PARIS “” Employees set up clandestine prayer areas on the grounds of the Euro Disney resort.
Workers for a cargo firm at Charles de Gaulle airport praise the Sept. 11 attacks.
A Brinks technician is charged with pulling off a million-dollar heist for a Moroccan terrorist group allegedly led by his brother. Female converts to Islam operate a day-care center that authorities eventually shut down because of its religious radicalism.
As France grapples with the rise of Islamic extremism abroad and at home, the line between legitimate religious expression and extremist subversion can be blurry. But a recent study by a think tank here paints a picture of rising fundamentalism in the workplace, ranging from proselytizing to pressure tactics to criminal activities.
In companies such as supermarket chains in immigrant-heavy areas, for instance, militant recruiters cause workplace tensions by imposing fundamentalist ideas on co-workers and pressuring managers to boycott certain products, the study says.
On a more sinister level, the study asserts that Islamic networks are trying to establish a presence in firms involved in sectors such as security, cargo, armored cars, courier services and transportation. Once they gain a foothold, operatives raise funds for militants via theft, embezzlement and robbery, the study alleges.
“Parallel to these sect-like risks, the spread of criminal practices has been detected in the heart of companies [with] two goals: crime using Islam as a pretext; and in addition, local financing of terrorism,” concludes the study by the Center for Intelligence Research in Paris.
The report was issued before the recent riots that spread arson and violence nationwide and focused attention on France’s immigrant neighborhoods, which are predominantly Muslim. Although intelligence officials detected only a few cases of extremists inciting unrest, authorities worry that the tense urban climate strengthens the hand of hard-core Islamic networks.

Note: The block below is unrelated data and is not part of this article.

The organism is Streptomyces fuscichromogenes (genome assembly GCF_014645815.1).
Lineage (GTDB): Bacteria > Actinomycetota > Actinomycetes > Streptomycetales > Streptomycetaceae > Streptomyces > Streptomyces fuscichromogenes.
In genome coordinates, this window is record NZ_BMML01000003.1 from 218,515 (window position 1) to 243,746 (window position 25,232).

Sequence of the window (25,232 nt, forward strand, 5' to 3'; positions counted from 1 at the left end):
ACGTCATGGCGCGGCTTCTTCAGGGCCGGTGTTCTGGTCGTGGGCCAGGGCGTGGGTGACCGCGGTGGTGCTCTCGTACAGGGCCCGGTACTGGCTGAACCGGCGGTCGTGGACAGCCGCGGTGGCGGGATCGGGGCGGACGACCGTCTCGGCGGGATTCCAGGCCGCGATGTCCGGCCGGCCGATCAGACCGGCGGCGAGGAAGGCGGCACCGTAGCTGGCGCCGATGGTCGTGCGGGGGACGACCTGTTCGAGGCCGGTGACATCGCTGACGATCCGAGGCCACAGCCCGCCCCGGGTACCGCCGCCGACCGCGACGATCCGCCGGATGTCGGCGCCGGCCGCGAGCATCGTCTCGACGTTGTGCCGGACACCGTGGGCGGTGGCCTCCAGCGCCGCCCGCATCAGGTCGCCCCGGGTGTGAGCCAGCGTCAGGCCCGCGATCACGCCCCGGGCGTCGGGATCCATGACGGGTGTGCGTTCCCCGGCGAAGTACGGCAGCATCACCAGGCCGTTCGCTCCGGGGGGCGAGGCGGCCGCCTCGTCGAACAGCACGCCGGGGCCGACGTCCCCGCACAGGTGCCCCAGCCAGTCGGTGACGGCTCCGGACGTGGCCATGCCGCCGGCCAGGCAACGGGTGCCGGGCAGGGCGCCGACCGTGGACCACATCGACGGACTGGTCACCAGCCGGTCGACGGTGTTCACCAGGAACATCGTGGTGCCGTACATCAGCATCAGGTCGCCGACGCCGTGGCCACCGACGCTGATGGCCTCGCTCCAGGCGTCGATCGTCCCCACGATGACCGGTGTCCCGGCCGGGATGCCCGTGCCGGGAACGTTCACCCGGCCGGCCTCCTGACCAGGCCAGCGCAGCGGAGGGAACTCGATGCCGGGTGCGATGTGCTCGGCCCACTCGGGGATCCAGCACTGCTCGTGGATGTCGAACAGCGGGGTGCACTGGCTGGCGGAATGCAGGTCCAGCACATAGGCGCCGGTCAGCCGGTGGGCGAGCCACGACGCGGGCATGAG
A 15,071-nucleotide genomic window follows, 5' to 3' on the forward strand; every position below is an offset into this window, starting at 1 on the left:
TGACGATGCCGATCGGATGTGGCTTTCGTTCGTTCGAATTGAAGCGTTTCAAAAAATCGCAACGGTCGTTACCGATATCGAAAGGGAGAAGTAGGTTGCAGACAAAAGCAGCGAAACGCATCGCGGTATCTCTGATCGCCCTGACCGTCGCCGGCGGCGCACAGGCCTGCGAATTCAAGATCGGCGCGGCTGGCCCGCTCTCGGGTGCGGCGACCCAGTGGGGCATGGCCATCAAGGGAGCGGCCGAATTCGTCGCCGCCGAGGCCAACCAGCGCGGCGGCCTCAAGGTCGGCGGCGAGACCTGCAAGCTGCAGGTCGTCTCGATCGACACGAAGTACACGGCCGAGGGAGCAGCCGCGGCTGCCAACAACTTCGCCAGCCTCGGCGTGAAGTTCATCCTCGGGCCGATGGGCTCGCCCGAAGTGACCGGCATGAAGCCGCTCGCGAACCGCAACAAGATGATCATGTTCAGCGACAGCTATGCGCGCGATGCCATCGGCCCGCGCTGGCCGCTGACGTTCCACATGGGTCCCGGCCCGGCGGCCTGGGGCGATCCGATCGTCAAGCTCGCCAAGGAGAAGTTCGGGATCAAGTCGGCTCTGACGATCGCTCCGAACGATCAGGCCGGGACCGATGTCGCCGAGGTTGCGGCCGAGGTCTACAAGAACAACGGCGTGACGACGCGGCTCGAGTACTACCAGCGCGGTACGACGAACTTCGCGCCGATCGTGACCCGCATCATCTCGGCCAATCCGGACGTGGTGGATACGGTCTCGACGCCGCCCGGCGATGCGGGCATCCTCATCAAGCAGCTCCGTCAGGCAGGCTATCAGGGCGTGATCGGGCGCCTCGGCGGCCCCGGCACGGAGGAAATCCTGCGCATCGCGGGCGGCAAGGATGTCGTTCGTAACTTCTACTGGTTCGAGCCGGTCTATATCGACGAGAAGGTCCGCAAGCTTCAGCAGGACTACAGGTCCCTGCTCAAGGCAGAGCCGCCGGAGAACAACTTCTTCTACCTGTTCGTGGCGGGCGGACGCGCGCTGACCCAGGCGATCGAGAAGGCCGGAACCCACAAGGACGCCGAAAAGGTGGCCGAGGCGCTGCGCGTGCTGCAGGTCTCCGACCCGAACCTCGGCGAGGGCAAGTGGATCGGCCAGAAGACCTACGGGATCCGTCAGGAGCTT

French anti-terrorism officials agree with some of the findings of the study of the private sector, though they say parts of the report exaggerate or simplify a complex issue. In any case, the concern is justified in a wider context, officials say: Extremism is rising in France, home to Europe’s largest Muslim community, and intertwining with a foreign threat.
Recent arrests reveal that France has been targeted by an alliance teaming Abu Musab Zarqawi, leader of Al Qaeda in Iraq, with an Algerian-dominated network, said a senior French law enforcement official, who asked to remain anonymous for security reasons.
Zarqawi operatives in Lebanon taught bomb-making to accused militants from the network who were arrested here, including French converts, the official said.
That underscores a development on the home front: a “significant increase” in converts, including women, said a French intelligence official, who also asked not to be identified.
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